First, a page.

When someone is injured in a car accident or another type of accident in Alabama, they may be entitled to compensation in the form of monetary damages. Calculating damages is a complicated process, however, and this process will vary with each case depending on the individual circumstances.
Were you Partially at Fault for the Accident?
Before discussing how are damages are calculated in Alabama accident case, we must first determine whether you are entitled to any damages or not. Alabama is one of the few states in the nation that applies the defendant-friendly “contributory negligence” legal standard. Under this standard, if an injured party is found to have “contributed” in any way to the underlying accident, they can be barred from recovering any compensation at all.
Most other states apply some type of comparative negligence standard, which means that an injured party could still collect damages even if they were partially at fault. Their damage award is reduced in proportion to the percentage of fault they share, but they are still able to recover some compensation when they get hurt in an accident.
Contributory negligence is a much higher bar to clear, and this is one many of reasons it is vitally important for someone who is injured in an accident in Alabama to get an experienced attorney involved as early as possible. Without strong legal guidance, it is very easy to make a critical mistake that the other side will seize upon in order to deny you the compensation you rightfully deserve.
Types of Damages Available from Alabama Accident Cases
Assuming you are able to prove that the other party is 100% at fault for the accident, there are several different types of damages that can be recovered. Compensatory damages can be divided into two general categories:
These are actual monetary losses the injured party incurs, and they are fairly easy to quantify. Damages in this category may include:
- Medical Bills: Medical costs are among the largest expenses that an accident injury victim will incur. Through an injury claim, damages can be sought for expenses such as hospitalization costs, costs for surgeries and other types of medical treatment, rehabilitation, and ongoing medical care (in the event of a long-term or permanent injury).
- Lost Wages: When someone gets hurt in an accident, they often need to miss a good number of days from work while they are recovering. Lost wages for days missed from work should be fully compensated.
- Loss of Future Earning Capacity: If an accident victim suffers a long-term or permanent injury, they may not be able to go back to work for a while (if they are able to return to work at all). When this is the case, you must calculate the value of wages you could have reasonably been expected to earn in the future.
- Property Damage: In many accident cases, there is property damage in addition to physical injuries. For example, in the case of a car crash, there is most commonly damage to the vehicles involved.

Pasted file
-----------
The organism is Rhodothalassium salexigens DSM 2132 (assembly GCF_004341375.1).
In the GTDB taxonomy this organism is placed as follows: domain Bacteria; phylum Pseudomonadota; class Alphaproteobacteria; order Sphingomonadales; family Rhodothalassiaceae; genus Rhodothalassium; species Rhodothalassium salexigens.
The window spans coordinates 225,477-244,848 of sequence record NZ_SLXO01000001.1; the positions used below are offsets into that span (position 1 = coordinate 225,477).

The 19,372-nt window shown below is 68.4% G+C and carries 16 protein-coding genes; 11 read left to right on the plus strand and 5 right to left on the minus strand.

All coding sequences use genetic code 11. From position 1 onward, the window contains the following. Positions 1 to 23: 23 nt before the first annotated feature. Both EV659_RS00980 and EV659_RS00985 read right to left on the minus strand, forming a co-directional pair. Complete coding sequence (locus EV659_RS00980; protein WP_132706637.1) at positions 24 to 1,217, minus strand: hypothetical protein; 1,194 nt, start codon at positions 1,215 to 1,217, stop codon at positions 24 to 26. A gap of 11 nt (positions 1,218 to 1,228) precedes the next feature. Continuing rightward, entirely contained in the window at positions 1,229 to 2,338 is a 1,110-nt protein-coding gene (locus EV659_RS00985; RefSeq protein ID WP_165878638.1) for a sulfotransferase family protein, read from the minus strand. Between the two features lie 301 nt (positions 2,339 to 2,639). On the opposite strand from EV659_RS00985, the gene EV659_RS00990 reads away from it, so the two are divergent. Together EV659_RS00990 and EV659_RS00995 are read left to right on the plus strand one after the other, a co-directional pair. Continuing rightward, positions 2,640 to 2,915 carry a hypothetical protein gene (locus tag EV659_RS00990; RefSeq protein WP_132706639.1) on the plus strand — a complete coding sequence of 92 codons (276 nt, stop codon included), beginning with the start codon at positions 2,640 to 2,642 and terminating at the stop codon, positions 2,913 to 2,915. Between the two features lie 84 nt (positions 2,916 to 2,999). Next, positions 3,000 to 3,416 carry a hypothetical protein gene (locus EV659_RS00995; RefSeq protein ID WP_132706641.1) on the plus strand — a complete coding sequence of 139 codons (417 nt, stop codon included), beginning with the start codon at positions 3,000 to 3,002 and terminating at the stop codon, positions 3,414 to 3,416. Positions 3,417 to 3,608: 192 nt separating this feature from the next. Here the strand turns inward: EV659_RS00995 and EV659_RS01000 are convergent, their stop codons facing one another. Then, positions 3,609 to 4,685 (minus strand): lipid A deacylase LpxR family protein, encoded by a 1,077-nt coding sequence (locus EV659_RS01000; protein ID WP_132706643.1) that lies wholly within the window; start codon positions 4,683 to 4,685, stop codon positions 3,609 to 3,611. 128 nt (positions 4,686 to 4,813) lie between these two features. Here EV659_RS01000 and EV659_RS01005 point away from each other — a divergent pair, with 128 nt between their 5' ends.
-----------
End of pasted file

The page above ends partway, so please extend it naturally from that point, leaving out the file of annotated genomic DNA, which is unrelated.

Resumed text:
These are damages that, although they are real, they are more intangible and difficult to quantify. Non-economic losses may include:
- Pain and Suffering: Damages for the excruciating physical pain and suffering an injury victim has to endure after an accident.
- Psychological Distress: In addition to physical pain, there is also a high amount of emotional pain; such as fear of an uncertain future, anxiety, sleepless nights, and similar problems.
- Diminished Quality of Life: An injury victim may not be able to participate in the same activities they once enjoyed, such as running or playing a certain sport.
- Loss of Consortium: When there is serious injury or death, someone who is close to the victim may be able to pursue damages for loss of consortium and in the case of a wrongful death, loss of companionship, guidance, and support.
In Alabama, non-economic damages are capped at $400,000 if the injury occurred because of medical malpractice.
In more limited cases in which the actions of the party responsible for the accident were willful or malicious, punitive damages may also be awarded. Punitive damages are not meant to compensate the injured party, but rather to “punish” the wrongdoing that resulted in the injury and help discourage similarly egregious actions in the future. In Alabama, punitive damages are capped at three times the amount of compensatory damages. However, there is also a hard cap of $1.5 million no matter how large the compensatory damage award is.
Injured in an Accident in Alabama? Call the Experienced Personal Injury Attorneys at Burns, Cunningham & Mackey, P.C.
If you or someone close to you was injured in an accident in Alabama, it is important to act quickly to protect and preserve your right to recover damages. Call Burns, Cunningham & Mackey, P.C. today at (251) 260-3815 to schedule a free consultation and case assessment. You may also send us a message through our online contact form or stop by our Mobile office in person at your convenience.